27 September 2023

Interest rate rises: The most aggressive since 1994

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Michael Janda and Rhiana Whitson* discuss the Reserve Bank of Australia’s (RBA) most recent interest rate rise.

The Reserve Bank has raised interest rates by 0.5 of a percentage point, taking its cash rate target to 2.35 per cent.

According to analysis by RateCity, the latest increase will add a further $216 a month to a $750,000 mortgage.

The total increase in monthly repayments on a $750,000 mortgage balance will be $922 since the RBA started lifting the cash rate from its record low of 0.1 per cent in May.

Australia’s central bank has now raised interest rates for five months in a row in its most aggressive rate rises since 1994, when it lifted the cash rate from 4.75 per cent to 7.5 per cent in just five months.

The cash rate of 2.35 per cent is also now at its highest level since the beginning of 2015.

RBA governor Philip Lowe’s post-meeting statement again reiterates that the bank’s board is “committed to doing what is necessary” to bring inflation back within the bank’s 2-3 per cent target range “over time”.

“The board expects to increase interest rates further over the months ahead, but it is not on a pre-set path.

“The size and timing of future interest rate increases will be guided by the incoming data and the board’s assessment of the outlook for inflation and the labour market.”

‘Narrow path clouded in uncertainty’

However, there are also some tentative indications the bank may start slowing the pace of rate rises from next month on.

For the first time, Mr Lowe acknowledged that most borrowers had yet to feel the full effects of the rate rises the RBA had already implemented.

He also noted the recent slump in consumer confidence and house prices amid rising rates and a surging cost of living.

However, Mr Lowe also noted that many households had large financial buffers, while saying that most people were having little trouble finding work or picking up extra hours and many were getting large pay rises.

With Russia’s invasion of Ukraine and reduction in gas supplies to Europe, as well as China’s ongoing COVID-19 lockdowns, Mr Lowe acknowledged it was hard to know how far rates would have to rise to contain inflation without tanking the economy.

“The path to achieving this balance is a narrow one and clouded in uncertainty, not least because of global developments,” he observed.

Some borrowers tighten belts

Danial Khan and his partner bought their first home in Sydney’s outer-west in January 2021, when rates were at rock-bottom levels and the property market was strong.

Their mortgage repayments have since gone up from just under 3 per cent to almost 5 per cent.

“The monthly repayments have been quite substantial since the [rate] jump,” Mr Khan said.

“We’ve just done a whole revamp of our expenses, making sure we’re not spending on unnecessary things.”

That has meant ditching some streaming services and other subscriptions, but Mr Khan is now turning his mind to other ways the couple can save money.

“I understand that interest rates going up are because they want to manage the economy well, but increasing them quite a lot might cause a lot of people to have major lifestyle changes,” he said.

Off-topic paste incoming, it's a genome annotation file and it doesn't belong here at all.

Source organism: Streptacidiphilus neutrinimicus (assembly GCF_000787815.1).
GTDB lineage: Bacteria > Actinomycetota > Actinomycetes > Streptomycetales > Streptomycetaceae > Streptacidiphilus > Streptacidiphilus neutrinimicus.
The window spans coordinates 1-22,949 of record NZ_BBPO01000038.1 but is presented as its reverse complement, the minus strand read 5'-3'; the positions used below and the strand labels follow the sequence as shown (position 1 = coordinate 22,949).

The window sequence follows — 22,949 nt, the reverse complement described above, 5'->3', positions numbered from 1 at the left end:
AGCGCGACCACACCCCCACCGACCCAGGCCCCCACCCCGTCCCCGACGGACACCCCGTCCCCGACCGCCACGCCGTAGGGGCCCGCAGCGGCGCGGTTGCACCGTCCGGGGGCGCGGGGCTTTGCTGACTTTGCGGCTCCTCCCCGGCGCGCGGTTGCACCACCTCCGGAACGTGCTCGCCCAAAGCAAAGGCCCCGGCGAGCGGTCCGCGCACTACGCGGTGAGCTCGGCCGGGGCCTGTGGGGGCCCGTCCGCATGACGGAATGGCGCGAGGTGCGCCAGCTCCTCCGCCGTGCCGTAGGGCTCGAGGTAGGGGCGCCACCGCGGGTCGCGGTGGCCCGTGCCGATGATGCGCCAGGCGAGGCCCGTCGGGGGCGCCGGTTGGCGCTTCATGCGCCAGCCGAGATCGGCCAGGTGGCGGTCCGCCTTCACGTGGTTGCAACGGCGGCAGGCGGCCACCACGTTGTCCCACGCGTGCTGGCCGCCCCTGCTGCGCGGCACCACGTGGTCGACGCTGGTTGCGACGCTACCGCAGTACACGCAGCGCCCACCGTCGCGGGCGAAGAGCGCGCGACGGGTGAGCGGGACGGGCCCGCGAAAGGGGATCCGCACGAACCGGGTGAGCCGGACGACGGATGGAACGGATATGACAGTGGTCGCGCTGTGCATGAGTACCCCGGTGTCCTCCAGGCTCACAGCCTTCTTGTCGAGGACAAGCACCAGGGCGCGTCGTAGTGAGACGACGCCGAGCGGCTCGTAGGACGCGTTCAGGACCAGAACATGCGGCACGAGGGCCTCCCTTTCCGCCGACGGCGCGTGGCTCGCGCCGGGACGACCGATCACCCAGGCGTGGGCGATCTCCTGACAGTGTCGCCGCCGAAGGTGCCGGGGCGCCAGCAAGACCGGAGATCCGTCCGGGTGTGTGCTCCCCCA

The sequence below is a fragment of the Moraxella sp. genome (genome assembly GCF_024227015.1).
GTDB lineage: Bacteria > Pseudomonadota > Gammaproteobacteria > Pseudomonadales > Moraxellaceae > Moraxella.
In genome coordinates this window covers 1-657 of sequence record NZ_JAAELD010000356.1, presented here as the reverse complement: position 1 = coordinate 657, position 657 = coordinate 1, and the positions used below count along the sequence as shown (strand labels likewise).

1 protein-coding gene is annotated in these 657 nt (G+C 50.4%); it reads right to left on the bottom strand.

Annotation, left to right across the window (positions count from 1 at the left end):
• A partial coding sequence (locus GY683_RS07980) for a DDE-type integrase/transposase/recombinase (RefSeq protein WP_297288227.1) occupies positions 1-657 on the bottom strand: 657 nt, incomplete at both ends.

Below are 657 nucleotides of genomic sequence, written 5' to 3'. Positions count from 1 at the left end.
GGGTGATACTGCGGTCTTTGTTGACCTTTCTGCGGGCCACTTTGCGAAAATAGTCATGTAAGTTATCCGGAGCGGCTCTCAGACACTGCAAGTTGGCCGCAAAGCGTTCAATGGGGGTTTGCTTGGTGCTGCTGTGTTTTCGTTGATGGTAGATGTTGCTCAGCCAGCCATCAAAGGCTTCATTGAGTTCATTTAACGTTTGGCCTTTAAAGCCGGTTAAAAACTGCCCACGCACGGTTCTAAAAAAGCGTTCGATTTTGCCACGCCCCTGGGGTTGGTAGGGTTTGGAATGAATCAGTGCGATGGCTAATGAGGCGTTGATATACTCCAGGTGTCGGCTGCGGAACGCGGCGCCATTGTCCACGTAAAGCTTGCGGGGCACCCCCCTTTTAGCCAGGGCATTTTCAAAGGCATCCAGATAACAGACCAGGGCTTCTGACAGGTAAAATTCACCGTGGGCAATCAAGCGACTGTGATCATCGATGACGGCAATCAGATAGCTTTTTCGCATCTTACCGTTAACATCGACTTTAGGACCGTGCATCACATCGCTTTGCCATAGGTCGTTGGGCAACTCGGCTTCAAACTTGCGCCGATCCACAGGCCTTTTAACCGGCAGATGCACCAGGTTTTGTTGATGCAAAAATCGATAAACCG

“The interest rates might increase to help the economy, but I would ask at what cost?”

However, a survey of more than 2,600 people by financial comparison service Canstar found a significant split between those struggling with rate rises and those unaffected.

While around a quarter of people said they might have to cut back their spending in order to cope with rising interest rates, 44 per cent said they would experience no change to their financial position.

A further 15 per cent said they would benefit from rising rates, either through increased returns on their savings, falling home prices or a combination of both.

ABS figures show only 37 per cent of households have a mortgage, with 30 per cent owning their home mortgage-free and the remainder renting.

Amongst those who have a mortgage, RBA research ahead of its first rate rise showed that 40 per cent would have no increase in their minimum repayments with 2 percentage points of rate rises — although there have already been 2.25 percentage points of rate hikes since then.

Will interest rate rises slow down now?

UBS economist George Tharenou interpreted Mr Lowe’s statement as an indication that rate rises might slow from here.

“We still expect the RBA to slow down the pace of rate hikes to 25 basis points [0.25 of a percentage point] per meeting, and peak at 2.85 per cent in November 2022,” he said, but added that, “risks remain to the upside”.

However, there are still more economists suggesting that this balance involves a cash rate starting with “3” than those who expect official interest rates to peak below that level.

“I think it’s probably more likely to move towards 3 [per cent],” EY Oceania’s chief economist Cherelle Murphy told The Business.

“Anything below that is probably still on the low side historically and, with an economy that’s still running fairly strongly, that may not be enough to take things down.”

Financial markets are split between a 0.25 or 0.5 percentage point increase next month.

But market pricing currently suggests a peak cash rate of 3.8 per cent by mid-2023, implying a further 1.45 percentage points of rate rises between now and then.

The RBA governor will be giving more detail on his current thinking when he fronts a business economists lunch on Thursday.

*Michael Janda has been the ABC’s Online Business Reporter since 2009. Rhiana Whitson is a reporter with the ABC’s national business unit in Melbourne.

This article first appeared at abc.net.au.

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